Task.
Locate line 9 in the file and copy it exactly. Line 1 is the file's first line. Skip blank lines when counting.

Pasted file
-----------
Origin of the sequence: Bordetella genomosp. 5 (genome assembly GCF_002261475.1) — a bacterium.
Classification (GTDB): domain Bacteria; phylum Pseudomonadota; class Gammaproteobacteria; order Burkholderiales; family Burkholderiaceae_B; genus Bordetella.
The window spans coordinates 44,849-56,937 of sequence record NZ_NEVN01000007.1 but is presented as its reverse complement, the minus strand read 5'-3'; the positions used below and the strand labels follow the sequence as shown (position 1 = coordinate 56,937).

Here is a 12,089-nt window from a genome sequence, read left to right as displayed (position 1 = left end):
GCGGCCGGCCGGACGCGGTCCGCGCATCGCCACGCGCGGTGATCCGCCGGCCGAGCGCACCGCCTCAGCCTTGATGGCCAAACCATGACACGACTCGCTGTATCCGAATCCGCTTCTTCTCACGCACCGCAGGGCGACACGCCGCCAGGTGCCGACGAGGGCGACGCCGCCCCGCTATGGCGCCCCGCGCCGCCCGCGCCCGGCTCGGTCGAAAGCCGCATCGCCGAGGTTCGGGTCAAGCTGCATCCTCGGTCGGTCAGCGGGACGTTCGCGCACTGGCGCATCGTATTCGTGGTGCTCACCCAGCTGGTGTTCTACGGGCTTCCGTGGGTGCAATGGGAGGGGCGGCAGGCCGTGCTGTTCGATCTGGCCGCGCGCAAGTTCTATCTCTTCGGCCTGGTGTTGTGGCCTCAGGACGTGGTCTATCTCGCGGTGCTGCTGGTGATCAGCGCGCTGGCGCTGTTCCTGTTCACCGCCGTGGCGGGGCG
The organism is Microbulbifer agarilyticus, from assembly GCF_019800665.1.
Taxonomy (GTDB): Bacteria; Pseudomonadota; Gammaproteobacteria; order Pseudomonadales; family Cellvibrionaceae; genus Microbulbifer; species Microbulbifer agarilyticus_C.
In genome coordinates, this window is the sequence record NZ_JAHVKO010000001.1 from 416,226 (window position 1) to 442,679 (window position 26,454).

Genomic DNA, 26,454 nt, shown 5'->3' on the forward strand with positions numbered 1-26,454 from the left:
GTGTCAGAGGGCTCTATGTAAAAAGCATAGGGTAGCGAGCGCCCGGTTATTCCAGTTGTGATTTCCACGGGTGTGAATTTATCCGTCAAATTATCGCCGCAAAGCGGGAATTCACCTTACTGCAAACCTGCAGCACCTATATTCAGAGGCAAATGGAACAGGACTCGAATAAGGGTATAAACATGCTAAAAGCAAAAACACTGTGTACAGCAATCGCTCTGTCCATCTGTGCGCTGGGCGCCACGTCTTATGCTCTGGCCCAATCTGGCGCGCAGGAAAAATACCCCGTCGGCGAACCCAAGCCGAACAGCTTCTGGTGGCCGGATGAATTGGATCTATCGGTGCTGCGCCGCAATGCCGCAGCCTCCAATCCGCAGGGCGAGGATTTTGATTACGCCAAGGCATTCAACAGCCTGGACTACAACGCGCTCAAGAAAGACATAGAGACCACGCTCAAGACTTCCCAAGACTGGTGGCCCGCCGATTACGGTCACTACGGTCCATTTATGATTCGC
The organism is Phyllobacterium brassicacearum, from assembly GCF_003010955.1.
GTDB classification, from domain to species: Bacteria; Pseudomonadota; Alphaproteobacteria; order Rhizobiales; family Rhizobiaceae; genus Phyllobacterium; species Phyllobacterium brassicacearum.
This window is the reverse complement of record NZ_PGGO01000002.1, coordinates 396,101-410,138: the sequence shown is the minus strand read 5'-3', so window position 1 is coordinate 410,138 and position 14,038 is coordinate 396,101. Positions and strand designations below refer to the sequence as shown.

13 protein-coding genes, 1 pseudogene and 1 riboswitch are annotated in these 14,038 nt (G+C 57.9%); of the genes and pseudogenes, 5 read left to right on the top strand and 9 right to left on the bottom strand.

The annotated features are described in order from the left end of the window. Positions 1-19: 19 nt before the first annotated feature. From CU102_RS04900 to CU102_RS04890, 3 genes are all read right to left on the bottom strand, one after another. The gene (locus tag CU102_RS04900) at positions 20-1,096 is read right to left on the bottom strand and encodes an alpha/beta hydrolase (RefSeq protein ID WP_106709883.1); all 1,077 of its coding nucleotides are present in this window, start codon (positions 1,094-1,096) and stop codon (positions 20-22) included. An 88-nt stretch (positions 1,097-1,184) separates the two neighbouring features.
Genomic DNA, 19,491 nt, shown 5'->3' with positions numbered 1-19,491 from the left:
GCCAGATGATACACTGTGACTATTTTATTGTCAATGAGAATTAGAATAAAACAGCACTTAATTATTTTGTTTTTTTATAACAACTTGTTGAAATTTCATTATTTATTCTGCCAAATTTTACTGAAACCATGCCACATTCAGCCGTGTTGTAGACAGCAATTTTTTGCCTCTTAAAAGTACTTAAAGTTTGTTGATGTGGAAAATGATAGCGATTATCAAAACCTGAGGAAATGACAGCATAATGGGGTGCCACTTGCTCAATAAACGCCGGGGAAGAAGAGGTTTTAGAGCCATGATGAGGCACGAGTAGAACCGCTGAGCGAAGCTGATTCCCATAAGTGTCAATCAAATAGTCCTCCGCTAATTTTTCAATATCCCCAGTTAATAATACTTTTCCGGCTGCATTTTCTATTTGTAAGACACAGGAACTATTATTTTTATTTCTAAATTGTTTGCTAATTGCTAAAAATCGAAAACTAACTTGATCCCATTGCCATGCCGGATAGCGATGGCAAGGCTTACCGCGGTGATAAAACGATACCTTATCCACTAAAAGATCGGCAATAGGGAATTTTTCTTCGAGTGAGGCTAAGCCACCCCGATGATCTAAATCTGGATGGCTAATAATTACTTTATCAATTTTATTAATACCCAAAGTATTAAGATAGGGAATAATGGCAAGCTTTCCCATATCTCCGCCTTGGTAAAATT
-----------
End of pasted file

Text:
Genomic DNA, 26,454 nt, shown 5'->3' on the forward strand with positions numbered 1-26,454 from the left: